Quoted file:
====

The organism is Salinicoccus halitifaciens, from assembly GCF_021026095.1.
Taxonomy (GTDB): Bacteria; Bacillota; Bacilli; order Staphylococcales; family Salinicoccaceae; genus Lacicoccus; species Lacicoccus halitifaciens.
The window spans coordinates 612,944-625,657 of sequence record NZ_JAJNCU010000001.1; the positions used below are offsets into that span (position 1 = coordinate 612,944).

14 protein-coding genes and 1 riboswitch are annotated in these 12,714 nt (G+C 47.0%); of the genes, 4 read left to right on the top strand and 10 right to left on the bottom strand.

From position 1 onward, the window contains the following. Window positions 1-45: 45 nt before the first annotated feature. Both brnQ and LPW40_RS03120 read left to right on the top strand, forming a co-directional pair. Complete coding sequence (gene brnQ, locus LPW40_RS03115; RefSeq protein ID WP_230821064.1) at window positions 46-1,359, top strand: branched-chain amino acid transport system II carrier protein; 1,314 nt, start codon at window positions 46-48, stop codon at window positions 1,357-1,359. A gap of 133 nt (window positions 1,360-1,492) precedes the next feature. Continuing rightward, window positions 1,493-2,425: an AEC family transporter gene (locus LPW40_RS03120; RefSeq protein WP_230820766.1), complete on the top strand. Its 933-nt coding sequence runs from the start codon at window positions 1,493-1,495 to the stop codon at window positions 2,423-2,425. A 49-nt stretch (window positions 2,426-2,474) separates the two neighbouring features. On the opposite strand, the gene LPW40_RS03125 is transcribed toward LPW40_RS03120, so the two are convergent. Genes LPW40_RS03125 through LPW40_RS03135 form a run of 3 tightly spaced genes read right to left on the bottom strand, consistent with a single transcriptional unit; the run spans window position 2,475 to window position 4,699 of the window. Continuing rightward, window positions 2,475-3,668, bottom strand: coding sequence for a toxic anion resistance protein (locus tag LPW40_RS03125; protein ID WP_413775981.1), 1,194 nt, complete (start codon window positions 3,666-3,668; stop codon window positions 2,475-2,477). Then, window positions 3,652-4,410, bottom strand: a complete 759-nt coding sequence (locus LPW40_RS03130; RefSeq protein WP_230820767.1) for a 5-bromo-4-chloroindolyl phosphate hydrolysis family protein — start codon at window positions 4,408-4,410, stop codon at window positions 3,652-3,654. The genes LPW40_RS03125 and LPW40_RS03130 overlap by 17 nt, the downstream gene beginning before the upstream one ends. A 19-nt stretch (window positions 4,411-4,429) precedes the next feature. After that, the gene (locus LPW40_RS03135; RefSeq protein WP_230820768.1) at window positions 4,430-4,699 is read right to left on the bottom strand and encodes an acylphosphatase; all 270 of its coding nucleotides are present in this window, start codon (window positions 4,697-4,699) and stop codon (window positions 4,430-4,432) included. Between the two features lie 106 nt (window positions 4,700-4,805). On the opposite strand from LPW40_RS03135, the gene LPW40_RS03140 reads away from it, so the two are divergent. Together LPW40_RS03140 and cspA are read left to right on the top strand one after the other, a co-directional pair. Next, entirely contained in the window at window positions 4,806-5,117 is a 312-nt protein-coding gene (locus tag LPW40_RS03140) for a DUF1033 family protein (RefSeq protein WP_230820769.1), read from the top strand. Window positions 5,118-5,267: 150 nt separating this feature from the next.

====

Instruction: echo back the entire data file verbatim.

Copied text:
The organism is Salinicoccus halitifaciens, from assembly GCF_021026095.1.
Taxonomy (GTDB): Bacteria; Bacillota; Bacilli; order Staphylococcales; family Salinicoccaceae; genus Lacicoccus; species Lacicoccus halitifaciens.
The window spans coordinates 612,944-625,657 of sequence record NZ_JAJNCU010000001.1; the positions used below are offsets into that span (position 1 = coordinate 612,944).

14 protein-coding genes and 1 riboswitch are annotated in these 12,714 nt (G+C 47.0%); of the genes, 4 read left to right on the top strand and 10 right to left on the bottom strand.

From position 1 onward, the window contains the following. Window positions 1-45: 45 nt before the first annotated feature. Both brnQ and LPW40_RS03120 read left to right on the top strand, forming a co-directional pair. Complete coding sequence (gene brnQ, locus LPW40_RS03115; RefSeq protein ID WP_230821064.1) at window positions 46-1,359, top strand: branched-chain amino acid transport system II carrier protein; 1,314 nt, start codon at window positions 46-48, stop codon at window positions 1,357-1,359. A gap of 133 nt (window positions 1,360-1,492) precedes the next feature. Continuing rightward, window positions 1,493-2,425: an AEC family transporter gene (locus LPW40_RS03120; RefSeq protein WP_230820766.1), complete on the top strand. Its 933-nt coding sequence runs from the start codon at window positions 1,493-1,495 to the stop codon at window positions 2,423-2,425. A 49-nt stretch (window positions 2,426-2,474) separates the two neighbouring features. On the opposite strand, the gene LPW40_RS03125 is transcribed toward LPW40_RS03120, so the two are convergent. Genes LPW40_RS03125 through LPW40_RS03135 form a run of 3 tightly spaced genes read right to left on the bottom strand, consistent with a single transcriptional unit; the run spans window position 2,475 to window position 4,699 of the window. Continuing rightward, window positions 2,475-3,668, bottom strand: coding sequence for a toxic anion resistance protein (locus tag LPW40_RS03125; protein ID WP_413775981.1), 1,194 nt, complete (start codon window positions 3,666-3,668; stop codon window positions 2,475-2,477). Then, window positions 3,652-4,410, bottom strand: a complete 759-nt coding sequence (locus LPW40_RS03130; RefSeq protein WP_230820767.1) for a 5-bromo-4-chloroindolyl phosphate hydrolysis family protein — start codon at window positions 4,408-4,410, stop codon at window positions 3,652-3,654. The genes LPW40_RS03125 and LPW40_RS03130 overlap by 17 nt, the downstream gene beginning before the upstream one ends. A 19-nt stretch (window positions 4,411-4,429) precedes the next feature. After that, the gene (locus LPW40_RS03135; RefSeq protein WP_230820768.1) at window positions 4,430-4,699 is read right to left on the bottom strand and encodes an acylphosphatase; all 270 of its coding nucleotides are present in this window, start codon (window positions 4,697-4,699) and stop codon (window positions 4,430-4,432) included. Between the two features lie 106 nt (window positions 4,700-4,805). On the opposite strand from LPW40_RS03135, the gene LPW40_RS03140 reads away from it, so the two are divergent. Together LPW40_RS03140 and cspA are read left to right on the top strand one after the other, a co-directional pair. Next, entirely contained in the window at window positions 4,806-5,117 is a 312-nt protein-coding gene (locus tag LPW40_RS03140) for a DUF1033 family protein (RefSeq protein WP_230820769.1), read from the top strand. Window positions 5,118-5,267: 150 nt separating this feature from the next.